Boutros Boutros-Ghali, the Egyptian politician and former UN secretary-general, has died aged 93. Boutros-Ghali became the sixth secretary-general of the UN in 1992 and was succeeded by Kofi Annan in 1997.

His death was announced by the current president of the UN Security Council, Venezuelan ambassador Rafael Ramirez, at the start of a session on Yemen's humanitarian crisis.The 15-member UN security council observed a minute's silence following the news.

Boutros-Ghhali died at a Cairo hospital where he was admitted for a broken pelvis, Egypt's Al-Ahram newspaper reported.

He became the first person from an African nation to be elected to the UN's top position. He took the role at a fraught time, following the collapse of the Soviet Union and the end of the Cold War. His appointment was seen as a surprise by some, who considered the move a fillip towards the 51 African nations who were part of the UN at the time.

During his time in office, he was criticised for the way the UN handled the Rwandan genocide in 1994, which left more than one million people dead. He was also castigated for not pushing hard enough for UN intervention to end the civil war in Angola despite being one of the longest-running conflicts in the world at the time, as well as failing to approve NATO bombings in Bosnia during the Kosovo crisis.

In a 2005 interview with the Associated Press, Boutros-Ghali called the Rwanda massacre his "worst failure at the United Nations", but also blamed the US, Britain, France and Belgium for stopping any potential action action by setting impossible conditions for intervention.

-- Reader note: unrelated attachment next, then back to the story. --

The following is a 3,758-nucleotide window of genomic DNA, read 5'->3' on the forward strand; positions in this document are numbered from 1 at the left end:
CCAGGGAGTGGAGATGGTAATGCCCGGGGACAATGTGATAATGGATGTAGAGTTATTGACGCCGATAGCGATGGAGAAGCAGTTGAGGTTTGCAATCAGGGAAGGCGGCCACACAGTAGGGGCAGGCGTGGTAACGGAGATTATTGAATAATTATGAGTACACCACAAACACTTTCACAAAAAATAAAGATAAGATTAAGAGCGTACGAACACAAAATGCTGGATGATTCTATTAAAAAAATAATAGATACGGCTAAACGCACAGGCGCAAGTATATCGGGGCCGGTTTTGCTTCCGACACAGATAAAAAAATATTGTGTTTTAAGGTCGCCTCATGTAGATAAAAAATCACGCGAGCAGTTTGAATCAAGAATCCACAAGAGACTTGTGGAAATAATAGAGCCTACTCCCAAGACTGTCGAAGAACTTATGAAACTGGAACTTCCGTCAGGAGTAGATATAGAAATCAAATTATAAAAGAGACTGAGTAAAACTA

Boutros Boustros-Ghali
Rwandan Prime Minister Faustin Twaguiramungu greets Boutros Boustros-Ghali during his two-day visit to coincides with the first anniversary of the end of the Rwandan civil war ALEXANDER JOE/AFP/Getty Images

He also caused controversy while in Bosnia, saying there were other countries where the "total dead was greater than here" while a genocide was taking place in 1990s. When Somali warlords accused the UN and him of colonialism, Boutros-Ghali was said to have threatened to withdraw support unless they ceased fighting: "The Cold War is finished. Nobody is interested in the poor countries in Africa or anywhere in the world. They can easily forget Somalia in 24 hours."

He was praised for playing a major role in the negotiations that produced the Camp David peace framework agreements in September 1978, as well as the Egyptian-Israeli peace treaty in March 1979, the first of its kind between an Arab state and Israel.

Boutros Boutros-Ghali
Russian President Boris Yeltsin (L) and Boutros Boutros-Ghali discuss the peacekeeping role of Russia in helping to resolve conflicts in the former Yugoslavia in 1994 DIMA TANIN/AFP/Getty Images

Boutros-Ghali was born on 14 November 1922 into a wealthy family in the Coptic Christian community in Cairo. He later completed a law degree in 1946 at Cairo University. From there he earned a doctorate in international law from Paris University in 1949, leading to a life-long affection for France and the French people.

After he left the UN, Boutros-Ghali became the first general secretary of the International Organisation of La Francophonie, an organisation representing countries and regions where French is the first or customary language, from 1997 to 2002.

He leaves behind his wife Lea. His grandfather, Boutros Ghali Pasha, was Egypt's prime minister from 1908 to 1910.